These investment climate statements also aid foreign countries looking to bolster their commercial climate. Many of manufacturers’ strong concerns with barriers, distortions and weak standards that are limiting U.S. growth appear in these statements.

Given the significance of international commercial engagement to the U.S. economy, manufacturing sector and workforce, the National Association of Manufacturers advocates open markets overseas, robust standards of governance and the protection of property. This includes investment and intellectual property as well as strong enforcement mechanisms like neutral investment dispute settlement mechanisms to prevent foreign country mistreatment or theft of U.S. property.

To learn more, read about or listen to the discussion at the launch of these statements at the CSIS event.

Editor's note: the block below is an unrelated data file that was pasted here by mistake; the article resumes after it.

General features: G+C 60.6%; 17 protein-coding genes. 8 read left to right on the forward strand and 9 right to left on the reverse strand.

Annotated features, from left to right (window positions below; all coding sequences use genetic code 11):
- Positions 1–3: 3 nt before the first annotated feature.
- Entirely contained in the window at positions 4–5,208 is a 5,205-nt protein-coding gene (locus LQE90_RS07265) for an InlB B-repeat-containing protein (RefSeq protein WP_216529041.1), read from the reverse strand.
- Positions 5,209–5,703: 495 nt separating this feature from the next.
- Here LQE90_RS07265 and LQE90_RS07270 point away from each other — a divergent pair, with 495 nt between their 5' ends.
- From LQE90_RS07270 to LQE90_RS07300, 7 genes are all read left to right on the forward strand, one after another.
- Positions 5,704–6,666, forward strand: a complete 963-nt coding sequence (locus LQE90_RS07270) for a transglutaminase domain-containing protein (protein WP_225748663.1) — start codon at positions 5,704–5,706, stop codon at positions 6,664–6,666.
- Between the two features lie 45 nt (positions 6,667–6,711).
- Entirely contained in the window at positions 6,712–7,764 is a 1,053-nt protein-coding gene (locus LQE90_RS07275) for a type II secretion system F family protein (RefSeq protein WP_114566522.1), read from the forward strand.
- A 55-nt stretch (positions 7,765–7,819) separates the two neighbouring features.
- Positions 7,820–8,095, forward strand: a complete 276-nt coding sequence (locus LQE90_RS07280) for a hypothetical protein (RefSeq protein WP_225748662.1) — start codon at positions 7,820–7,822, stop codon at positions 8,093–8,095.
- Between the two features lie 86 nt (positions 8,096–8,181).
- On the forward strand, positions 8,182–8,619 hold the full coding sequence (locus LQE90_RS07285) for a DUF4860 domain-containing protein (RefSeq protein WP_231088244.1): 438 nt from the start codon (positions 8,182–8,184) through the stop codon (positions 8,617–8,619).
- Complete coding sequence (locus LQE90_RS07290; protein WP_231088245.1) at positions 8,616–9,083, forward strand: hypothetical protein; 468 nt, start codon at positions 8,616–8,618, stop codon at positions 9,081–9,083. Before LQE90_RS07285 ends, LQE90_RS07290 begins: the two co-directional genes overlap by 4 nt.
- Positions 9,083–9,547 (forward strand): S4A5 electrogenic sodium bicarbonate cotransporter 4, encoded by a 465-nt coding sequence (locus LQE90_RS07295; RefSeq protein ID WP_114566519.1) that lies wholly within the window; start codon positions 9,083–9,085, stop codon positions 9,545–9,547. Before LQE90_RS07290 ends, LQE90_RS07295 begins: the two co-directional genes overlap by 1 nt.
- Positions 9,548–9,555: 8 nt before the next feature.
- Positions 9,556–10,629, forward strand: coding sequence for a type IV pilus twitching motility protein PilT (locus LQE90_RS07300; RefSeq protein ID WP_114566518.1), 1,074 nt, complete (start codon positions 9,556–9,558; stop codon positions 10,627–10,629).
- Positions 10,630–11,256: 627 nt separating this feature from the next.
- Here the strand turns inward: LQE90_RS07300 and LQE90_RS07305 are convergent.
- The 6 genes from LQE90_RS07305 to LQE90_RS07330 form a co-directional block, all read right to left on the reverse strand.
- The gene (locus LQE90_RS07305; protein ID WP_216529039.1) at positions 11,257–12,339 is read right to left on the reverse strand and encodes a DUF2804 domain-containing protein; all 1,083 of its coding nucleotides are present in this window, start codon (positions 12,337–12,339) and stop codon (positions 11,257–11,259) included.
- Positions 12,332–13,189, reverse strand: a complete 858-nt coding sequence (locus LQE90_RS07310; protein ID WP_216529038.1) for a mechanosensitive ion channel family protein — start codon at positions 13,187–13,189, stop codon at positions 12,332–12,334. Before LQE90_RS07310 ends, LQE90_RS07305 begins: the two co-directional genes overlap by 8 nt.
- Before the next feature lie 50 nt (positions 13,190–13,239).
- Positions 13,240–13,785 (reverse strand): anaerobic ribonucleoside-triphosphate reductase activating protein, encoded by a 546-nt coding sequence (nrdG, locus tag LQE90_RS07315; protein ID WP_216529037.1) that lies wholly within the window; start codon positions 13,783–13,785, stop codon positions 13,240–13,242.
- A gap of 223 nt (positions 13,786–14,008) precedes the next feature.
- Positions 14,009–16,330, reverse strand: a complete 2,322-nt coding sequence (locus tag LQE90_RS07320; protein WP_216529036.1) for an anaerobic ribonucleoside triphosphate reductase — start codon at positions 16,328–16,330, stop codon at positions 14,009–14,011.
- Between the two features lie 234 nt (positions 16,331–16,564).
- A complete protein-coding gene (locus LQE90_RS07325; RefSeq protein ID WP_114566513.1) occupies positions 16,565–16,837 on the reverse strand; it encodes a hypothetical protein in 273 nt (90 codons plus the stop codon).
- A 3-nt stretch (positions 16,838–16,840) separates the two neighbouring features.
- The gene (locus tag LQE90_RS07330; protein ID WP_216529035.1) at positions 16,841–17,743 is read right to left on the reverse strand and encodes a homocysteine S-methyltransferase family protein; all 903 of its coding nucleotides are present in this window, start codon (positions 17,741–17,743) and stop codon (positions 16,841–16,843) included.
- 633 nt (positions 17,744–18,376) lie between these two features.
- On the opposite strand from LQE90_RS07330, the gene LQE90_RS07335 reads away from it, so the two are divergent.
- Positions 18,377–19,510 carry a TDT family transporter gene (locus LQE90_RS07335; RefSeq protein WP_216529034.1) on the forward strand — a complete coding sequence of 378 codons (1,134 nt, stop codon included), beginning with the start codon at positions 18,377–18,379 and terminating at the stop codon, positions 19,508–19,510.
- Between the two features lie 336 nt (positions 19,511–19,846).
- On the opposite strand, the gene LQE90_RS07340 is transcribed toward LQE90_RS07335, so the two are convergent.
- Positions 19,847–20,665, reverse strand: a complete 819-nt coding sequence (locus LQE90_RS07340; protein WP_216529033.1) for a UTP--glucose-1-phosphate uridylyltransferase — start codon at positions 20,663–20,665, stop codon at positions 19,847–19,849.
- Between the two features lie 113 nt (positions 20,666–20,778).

What Do Women in Manufacturing Say?

By | General, Shopfloor Main | No Comments

Guest blog by Heidi Alderman, 2017 STEP Ahead Chairwoman and Senior Vice President, Intermediates North America, BASF Corporation

There is a place for us in manufacturing.

I have worked in the industry for more than 30 years and have seen an increasing number of women join the ranks. However, we still need more!

Manufacturers have difficulty recruiting women because many believe the jobs are physical, repetitive and boringbut none of this is true. Today’s manufacturing jobs are highly technical, well-paying and offer a variety of career options with bright futures.

Manufacturing allows women to use creativity to solve problems, contribute to society and connect with others. Women in manufacturing are given the chance to solve the world’s problems, something that not many can say of their jobs. My work gives me pride in knowing the difference BASF makes by creating chemistry that solves the world’s problems.